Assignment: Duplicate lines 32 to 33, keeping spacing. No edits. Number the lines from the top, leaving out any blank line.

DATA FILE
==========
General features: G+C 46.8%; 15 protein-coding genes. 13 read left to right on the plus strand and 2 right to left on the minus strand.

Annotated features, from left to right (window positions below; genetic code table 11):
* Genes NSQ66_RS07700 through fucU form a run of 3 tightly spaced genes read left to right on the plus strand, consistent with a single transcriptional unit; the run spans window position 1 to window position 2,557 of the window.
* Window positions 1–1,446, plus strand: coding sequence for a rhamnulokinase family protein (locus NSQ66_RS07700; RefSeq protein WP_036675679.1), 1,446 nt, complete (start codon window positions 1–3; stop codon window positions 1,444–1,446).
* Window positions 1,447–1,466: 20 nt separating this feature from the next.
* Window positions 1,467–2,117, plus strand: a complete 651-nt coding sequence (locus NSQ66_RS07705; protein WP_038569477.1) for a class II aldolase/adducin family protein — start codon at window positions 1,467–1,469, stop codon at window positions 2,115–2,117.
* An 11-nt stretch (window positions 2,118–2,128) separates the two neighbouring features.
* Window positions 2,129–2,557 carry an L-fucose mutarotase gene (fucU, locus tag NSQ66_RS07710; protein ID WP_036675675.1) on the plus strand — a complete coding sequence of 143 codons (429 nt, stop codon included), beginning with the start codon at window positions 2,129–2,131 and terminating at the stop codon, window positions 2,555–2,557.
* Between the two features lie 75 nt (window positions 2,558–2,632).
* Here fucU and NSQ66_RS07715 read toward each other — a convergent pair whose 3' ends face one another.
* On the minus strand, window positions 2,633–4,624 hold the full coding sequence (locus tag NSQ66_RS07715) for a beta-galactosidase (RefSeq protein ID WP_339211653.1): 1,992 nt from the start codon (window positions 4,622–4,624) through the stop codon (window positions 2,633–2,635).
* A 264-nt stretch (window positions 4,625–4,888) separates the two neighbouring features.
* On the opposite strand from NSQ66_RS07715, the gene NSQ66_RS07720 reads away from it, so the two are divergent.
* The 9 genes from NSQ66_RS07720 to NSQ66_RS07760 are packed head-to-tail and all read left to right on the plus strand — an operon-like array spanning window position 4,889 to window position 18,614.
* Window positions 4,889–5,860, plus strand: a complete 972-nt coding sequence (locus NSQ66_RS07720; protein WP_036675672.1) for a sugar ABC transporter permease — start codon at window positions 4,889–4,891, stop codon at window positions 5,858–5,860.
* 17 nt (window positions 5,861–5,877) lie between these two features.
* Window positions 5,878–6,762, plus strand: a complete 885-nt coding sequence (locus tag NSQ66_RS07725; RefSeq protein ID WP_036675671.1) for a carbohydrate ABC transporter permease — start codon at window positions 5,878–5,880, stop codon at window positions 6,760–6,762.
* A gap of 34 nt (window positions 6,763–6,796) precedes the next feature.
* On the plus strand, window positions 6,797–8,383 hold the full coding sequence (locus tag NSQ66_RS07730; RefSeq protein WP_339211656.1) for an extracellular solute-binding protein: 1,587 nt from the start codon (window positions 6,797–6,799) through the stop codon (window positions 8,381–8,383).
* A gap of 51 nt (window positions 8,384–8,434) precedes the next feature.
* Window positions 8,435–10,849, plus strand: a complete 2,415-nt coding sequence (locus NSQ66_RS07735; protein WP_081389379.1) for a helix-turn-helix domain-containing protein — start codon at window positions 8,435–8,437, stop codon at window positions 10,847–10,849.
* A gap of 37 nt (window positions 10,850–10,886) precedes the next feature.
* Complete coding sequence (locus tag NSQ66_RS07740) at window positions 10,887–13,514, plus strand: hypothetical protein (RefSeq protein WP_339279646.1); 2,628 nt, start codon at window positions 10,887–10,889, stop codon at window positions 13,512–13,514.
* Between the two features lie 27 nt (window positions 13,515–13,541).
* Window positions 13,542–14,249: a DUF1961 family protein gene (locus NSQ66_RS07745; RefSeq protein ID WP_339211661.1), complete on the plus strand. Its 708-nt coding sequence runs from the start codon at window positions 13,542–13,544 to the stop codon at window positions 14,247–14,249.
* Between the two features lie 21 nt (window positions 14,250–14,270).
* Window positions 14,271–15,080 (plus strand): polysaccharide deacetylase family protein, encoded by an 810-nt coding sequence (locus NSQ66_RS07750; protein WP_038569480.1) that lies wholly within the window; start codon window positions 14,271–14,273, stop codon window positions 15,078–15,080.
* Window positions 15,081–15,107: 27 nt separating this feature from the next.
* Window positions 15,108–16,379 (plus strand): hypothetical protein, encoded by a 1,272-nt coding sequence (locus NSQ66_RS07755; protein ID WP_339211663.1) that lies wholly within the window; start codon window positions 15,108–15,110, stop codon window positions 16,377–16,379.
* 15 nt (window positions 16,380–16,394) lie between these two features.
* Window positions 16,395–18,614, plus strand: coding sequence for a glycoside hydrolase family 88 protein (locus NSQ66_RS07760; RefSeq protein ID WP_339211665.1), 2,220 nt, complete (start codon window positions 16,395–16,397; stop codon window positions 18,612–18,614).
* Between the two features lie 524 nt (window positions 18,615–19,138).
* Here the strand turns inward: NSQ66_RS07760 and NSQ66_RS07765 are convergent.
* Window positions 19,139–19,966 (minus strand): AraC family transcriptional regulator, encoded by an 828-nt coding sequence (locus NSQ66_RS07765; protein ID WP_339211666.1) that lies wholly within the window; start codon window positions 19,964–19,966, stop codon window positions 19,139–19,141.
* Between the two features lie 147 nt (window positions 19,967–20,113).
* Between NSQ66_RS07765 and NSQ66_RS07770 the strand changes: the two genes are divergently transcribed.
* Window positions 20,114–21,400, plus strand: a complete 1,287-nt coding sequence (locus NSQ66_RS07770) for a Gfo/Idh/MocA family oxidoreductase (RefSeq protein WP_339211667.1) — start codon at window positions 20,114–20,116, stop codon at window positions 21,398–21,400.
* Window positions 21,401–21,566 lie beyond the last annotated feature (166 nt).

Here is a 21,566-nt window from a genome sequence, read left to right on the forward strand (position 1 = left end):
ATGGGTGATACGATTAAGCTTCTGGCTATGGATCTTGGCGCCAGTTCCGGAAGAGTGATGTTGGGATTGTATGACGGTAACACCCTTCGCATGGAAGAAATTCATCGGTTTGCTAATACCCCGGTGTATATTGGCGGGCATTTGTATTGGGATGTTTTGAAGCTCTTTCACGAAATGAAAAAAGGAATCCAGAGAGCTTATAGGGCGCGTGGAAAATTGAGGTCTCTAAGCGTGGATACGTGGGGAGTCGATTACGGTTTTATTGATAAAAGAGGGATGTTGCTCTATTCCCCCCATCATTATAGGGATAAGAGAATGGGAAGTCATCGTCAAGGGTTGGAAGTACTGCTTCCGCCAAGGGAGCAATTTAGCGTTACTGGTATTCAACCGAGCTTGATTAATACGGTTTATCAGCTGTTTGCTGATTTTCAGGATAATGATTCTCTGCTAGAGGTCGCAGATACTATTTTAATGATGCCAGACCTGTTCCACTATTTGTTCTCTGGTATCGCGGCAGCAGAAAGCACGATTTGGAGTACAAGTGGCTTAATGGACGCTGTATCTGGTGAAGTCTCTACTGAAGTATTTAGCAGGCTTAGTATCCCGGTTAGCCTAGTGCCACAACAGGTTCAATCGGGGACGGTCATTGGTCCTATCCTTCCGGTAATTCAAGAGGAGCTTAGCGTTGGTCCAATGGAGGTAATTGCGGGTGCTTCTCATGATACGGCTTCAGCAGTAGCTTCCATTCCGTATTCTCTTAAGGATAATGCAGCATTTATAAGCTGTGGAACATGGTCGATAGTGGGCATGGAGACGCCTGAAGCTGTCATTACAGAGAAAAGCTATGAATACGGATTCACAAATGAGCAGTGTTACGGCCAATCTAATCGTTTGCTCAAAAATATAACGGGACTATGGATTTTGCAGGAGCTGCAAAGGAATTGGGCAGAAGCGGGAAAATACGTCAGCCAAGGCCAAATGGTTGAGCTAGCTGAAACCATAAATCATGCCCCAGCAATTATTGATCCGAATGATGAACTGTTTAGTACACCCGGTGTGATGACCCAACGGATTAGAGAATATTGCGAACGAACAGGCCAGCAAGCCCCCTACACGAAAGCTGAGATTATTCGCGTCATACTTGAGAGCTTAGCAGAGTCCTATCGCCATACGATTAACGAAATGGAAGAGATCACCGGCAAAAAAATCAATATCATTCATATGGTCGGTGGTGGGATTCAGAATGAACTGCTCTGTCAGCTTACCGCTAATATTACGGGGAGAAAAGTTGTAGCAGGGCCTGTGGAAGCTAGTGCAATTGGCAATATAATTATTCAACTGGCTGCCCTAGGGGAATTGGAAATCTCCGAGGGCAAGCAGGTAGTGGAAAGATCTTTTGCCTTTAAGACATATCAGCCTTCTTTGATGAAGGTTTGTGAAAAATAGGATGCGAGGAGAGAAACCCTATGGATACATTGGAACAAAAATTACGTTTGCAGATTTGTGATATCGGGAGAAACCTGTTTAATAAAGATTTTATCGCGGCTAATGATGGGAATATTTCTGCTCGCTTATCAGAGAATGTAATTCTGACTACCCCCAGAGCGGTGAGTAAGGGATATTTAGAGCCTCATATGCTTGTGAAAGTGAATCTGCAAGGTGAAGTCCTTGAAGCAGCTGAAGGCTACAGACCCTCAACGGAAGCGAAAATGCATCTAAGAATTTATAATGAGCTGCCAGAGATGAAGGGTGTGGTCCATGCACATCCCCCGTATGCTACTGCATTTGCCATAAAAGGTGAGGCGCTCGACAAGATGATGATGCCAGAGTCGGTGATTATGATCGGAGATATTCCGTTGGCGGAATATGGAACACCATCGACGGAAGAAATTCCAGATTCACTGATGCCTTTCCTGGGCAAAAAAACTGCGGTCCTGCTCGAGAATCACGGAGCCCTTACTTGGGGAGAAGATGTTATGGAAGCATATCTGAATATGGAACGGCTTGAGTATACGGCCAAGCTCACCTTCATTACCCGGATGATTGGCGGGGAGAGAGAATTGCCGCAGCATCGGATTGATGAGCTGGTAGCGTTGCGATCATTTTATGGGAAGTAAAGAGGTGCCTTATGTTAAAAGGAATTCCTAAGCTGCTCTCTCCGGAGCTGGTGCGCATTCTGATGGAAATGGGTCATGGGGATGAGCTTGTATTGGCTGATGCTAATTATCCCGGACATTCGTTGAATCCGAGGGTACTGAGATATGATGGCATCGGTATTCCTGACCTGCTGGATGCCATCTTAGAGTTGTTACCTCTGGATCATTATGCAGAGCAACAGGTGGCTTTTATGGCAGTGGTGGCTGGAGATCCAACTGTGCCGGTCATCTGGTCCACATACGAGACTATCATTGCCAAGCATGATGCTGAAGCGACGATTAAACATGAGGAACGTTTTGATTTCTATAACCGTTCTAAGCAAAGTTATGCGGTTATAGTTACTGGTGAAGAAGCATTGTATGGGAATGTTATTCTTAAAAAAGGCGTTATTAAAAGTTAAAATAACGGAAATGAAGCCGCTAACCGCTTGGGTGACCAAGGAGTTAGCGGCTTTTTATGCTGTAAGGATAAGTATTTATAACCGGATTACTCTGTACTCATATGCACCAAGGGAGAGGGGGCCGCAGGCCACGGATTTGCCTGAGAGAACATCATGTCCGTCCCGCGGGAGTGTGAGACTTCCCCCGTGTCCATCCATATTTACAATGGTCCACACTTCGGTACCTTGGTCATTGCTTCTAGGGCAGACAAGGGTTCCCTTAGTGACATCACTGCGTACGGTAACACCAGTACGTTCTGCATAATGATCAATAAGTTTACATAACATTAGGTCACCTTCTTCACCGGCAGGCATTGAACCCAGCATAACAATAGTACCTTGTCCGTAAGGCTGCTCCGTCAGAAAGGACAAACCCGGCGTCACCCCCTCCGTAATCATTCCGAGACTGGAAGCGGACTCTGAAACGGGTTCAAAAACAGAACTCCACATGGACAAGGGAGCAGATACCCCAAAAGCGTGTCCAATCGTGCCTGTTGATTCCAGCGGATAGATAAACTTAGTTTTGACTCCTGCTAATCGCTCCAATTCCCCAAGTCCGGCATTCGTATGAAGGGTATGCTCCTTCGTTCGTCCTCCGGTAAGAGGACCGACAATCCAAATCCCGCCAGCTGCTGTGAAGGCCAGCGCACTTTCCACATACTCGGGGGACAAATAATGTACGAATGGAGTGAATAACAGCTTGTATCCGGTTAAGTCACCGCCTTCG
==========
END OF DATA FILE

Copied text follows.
* Between the two features lie 524 nt (window positions 18,615–19,138).
* Here the strand turns inward: NSQ66_RS07760 and NSQ66_RS07765 are convergent.